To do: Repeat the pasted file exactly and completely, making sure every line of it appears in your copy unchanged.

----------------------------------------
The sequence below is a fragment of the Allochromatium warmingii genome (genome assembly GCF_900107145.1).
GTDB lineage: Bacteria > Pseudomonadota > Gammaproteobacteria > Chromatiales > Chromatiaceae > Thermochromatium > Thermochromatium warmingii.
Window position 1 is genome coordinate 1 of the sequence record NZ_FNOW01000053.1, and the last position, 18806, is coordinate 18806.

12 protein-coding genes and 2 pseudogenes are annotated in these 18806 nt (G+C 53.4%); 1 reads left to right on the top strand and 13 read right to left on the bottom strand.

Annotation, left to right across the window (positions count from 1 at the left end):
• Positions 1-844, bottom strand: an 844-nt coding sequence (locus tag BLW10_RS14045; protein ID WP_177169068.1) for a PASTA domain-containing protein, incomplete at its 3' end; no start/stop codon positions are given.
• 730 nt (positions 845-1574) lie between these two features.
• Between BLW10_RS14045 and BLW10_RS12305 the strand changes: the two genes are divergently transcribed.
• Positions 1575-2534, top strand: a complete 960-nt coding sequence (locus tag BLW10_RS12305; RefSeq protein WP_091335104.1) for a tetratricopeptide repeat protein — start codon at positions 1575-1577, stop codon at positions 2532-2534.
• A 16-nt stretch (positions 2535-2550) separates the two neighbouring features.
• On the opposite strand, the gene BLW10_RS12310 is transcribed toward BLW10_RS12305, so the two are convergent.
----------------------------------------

The sequence below is a fragment of the Allochromatium warmingii genome (genome assembly GCF_900107145.1).
GTDB lineage: Bacteria > Pseudomonadota > Gammaproteobacteria > Chromatiales > Chromatiaceae > Thermochromatium > Thermochromatium warmingii.
Window position 1 is genome coordinate 1 of the sequence record NZ_FNOW01000053.1, and the last position, 18806, is coordinate 18806.

12 protein-coding genes and 2 pseudogenes are annotated in these 18806 nt (G+C 53.4%); 1 reads left to right on the top strand and 13 read right to left on the bottom strand.

Annotation, left to right across the window (positions count from 1 at the left end):
• Positions 1-844, bottom strand: an 844-nt coding sequence (locus tag BLW10_RS14045; protein ID WP_177169068.1) for a PASTA domain-containing protein, incomplete at its 3' end; no start/stop codon positions are given.
• 730 nt (positions 845-1574) lie between these two features.
• Between BLW10_RS14045 and BLW10_RS12305 the strand changes: the two genes are divergently transcribed.
• Positions 1575-2534, top strand: a complete 960-nt coding sequence (locus tag BLW10_RS12305; RefSeq protein WP_091335104.1) for a tetratricopeptide repeat protein — start codon at positions 1575-1577, stop codon at positions 2532-2534.
• A 16-nt stretch (positions 2535-2550) separates the two neighbouring features.
• On the opposite strand, the gene BLW10_RS12310 is transcribed toward BLW10_RS12305, so the two are convergent.